Occupy Wall Street and Free Speech

Wednesday, October 19, 2011

Hundreds sleep in Zuccotti Park, the center of the Occupy Wall Street protests, on October 10, 2011. (Ben Johnson/WNYC)

Does the right to protest include the right to set up camp in downtown Manhattan? When it comes to Occupy Wall Street and protesters in Zuccotti Park, New York Mayor Michael Bloomberg doesn't think so. "The Constitution doesn’t protect tents," he said at a news conference earlier this week in Queens. "It protects speech and assembly." Mayor Bloomberg also suggested that those exercising a "right to be silent" might be having their rights trampled by the constant noise coming from the demonstrations in their tent city. 

Jeffrey Rosen, professor at George Washington University Law School, says the Constitution is on the side of the protesters.

Guests:

Jeffrey Rosen

Comments [8]

Andy from New Jersey

It's incomprehensible that America, an english speaking nation that many foreigners come here to study the language, does not itself know the meaning of the word "illegal". It is synonymous of Unlawful, unauthorized, tresspass. Why do we waist our time both on the radio and on the political arena to discuss how to deal with group of individuals who begins their journey by way of tresspassing?. Who in America will sit intruder around the dining table all because he broke in for food and not call 911? Untill we begin to understand the meaning of "illegal", see it as what it is and fight it with all might and mens, we are doom to fail.

Oct. 19 2011 09:29 PM
Charles

I love the phrase that John Hockenberry uses for select guests like Jeffrey Rosen; "friend of the program." Maybe it is "Friend of the Program." There's probably a Soros Foundation grant that goes along with the title.

Anyway, we know what it means. It means a left-of center academic or commentator, who can be reliably counted on to instruct public radio audiences in left of center views on topics du jour.

It is really fascinating how this question of "free speech" generates such intense interest, when the protestors haven't been prevented from doing much of anything apart from blocking the Boorklyn Bridge. They have every right to speech and to present thier message. If they only had a message.

But compare if you will, my public radio friends, how thin the First Amendment discussion gets when we talk about the really, truly important speech rights preserved by the Supreme Court case in Citizens United. That's a case that stood for a very important free speech right. But it's a decision that, for political reasons, Professor Rosen and the staff of The Takeaway seem to hate!

The Takeaway is highly selective, when it comes to defending "free speech."

Oct. 19 2011 11:55 AM
listener

Are the OWS protests a chance for journalists to do some soul searching?
If important information like the support of extremist groups, theft, assault and regular hate speech is deliberately omitted from stories about the protests, is that an insult to the intelligence of the audience? Will calculated misinformation lead the public to support a movement of which they know little thanks to an agenda driven media? Is that the intent?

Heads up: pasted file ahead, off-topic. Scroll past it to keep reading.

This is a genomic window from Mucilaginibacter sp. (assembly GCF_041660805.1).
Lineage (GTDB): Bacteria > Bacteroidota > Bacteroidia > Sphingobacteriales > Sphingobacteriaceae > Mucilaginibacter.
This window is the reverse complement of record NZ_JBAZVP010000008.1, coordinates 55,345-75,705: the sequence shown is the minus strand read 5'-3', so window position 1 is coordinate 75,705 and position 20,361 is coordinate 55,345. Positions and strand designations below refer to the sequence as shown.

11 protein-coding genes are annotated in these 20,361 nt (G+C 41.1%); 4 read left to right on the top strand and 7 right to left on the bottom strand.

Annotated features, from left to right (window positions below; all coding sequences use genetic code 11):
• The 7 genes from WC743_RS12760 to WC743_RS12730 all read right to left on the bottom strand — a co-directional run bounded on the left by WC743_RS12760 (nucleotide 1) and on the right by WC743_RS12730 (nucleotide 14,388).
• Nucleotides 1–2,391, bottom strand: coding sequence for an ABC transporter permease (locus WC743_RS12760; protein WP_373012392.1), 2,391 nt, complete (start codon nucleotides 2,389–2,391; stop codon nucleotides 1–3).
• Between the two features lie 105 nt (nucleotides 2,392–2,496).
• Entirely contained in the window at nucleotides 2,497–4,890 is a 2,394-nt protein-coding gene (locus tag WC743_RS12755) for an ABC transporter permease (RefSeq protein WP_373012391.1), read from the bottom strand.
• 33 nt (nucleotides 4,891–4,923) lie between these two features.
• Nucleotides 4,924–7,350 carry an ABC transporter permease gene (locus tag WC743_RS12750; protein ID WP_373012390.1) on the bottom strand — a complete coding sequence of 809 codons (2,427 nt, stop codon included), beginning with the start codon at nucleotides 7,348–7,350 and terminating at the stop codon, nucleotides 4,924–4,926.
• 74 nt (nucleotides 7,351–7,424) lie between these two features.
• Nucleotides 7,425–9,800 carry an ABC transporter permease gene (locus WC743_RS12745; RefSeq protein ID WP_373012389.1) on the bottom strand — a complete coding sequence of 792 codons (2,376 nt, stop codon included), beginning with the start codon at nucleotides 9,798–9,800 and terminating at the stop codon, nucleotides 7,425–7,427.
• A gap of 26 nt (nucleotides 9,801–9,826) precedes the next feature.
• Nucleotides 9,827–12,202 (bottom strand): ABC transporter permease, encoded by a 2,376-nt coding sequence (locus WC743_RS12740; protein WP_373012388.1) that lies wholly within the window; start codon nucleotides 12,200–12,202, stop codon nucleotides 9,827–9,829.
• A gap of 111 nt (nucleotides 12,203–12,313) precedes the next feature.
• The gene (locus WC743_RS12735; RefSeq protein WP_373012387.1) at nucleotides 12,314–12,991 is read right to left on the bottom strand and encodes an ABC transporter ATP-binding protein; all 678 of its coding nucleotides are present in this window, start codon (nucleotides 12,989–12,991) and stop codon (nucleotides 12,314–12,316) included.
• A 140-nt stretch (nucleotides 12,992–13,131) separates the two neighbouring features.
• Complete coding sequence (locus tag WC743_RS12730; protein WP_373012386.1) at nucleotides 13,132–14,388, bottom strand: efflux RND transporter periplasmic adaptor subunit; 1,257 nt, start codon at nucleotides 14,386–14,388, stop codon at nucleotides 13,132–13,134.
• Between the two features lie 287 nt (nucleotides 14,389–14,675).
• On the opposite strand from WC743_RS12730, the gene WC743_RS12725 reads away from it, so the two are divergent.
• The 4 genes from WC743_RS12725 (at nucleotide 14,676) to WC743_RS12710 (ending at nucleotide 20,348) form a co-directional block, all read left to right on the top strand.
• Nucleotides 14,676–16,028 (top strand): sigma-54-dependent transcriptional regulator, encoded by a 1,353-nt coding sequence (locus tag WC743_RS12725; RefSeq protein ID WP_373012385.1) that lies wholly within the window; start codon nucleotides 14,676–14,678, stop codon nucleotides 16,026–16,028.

Oct. 19 2011 11:27 AM

If it was Iran stopping these protests, conservatives will be going carzy shouting how Iran is against democratic process. Protesters have a right to freedom of speech- and Bloomberg is a millionarie - of course he is against! We should consider next time when bending rules for someone like him.

Oct. 19 2011 10:59 AM
John from Miami, FL

Regarding today's topic of immigration: Perhaps, it is the result of increased enforcement and the greater implementation of DHS programs like Secure Communities that is contributing to an increase in the number of arrests and subsequent deportation of individuals with an immigration violation. It follows logic that with an increase in enforcement we will see an increase in deportations. My feelings are that with increased enforcement of our existing laws coupled with more onerous penalties for the employers of undocumented workers and an elimination of incentives such as free social services and education, we will see a gradual and continual decrease in the number of individuals living and working in the US illegally. This is a perfect example of how we can, over time, gradually reduce the 20 million +/- that have entered and remained in the US in violation of our laws.

Oct. 19 2011 09:32 AM
Linda Heller

John just asked about the intersection of commerce and free speech- what about strikers who try to prevent customers from entering stores and restaurants?

Oct. 19 2011 09:31 AM
acq from Manhatan

You should report - each time you discuss Bloomberg and Zuccotti Park - that his girlfriend - Diana Taylor - is a member of the Brookfield Properties Board of Directors.

Oct. 19 2011 09:29 AM
listener

Did the the "considerable coverage" of the "Occupy" protests around the nation include serious allegations that went well beyond "loud and unruly behavior" and camping in tents? Did it include endorsement of the protests by communist and fascist groups, using the street as a latrine and other health code violations, rampant accusations of lawbreaking like assault, theft and other crimes which have led to hundreds of arrests over just a few weeks and steady examples of disturbing hate speech? Will protesters and supportive politicians be ask to denounce and distance themselves from such appalling behavior?

Oct. 19 2011 09:19 AM

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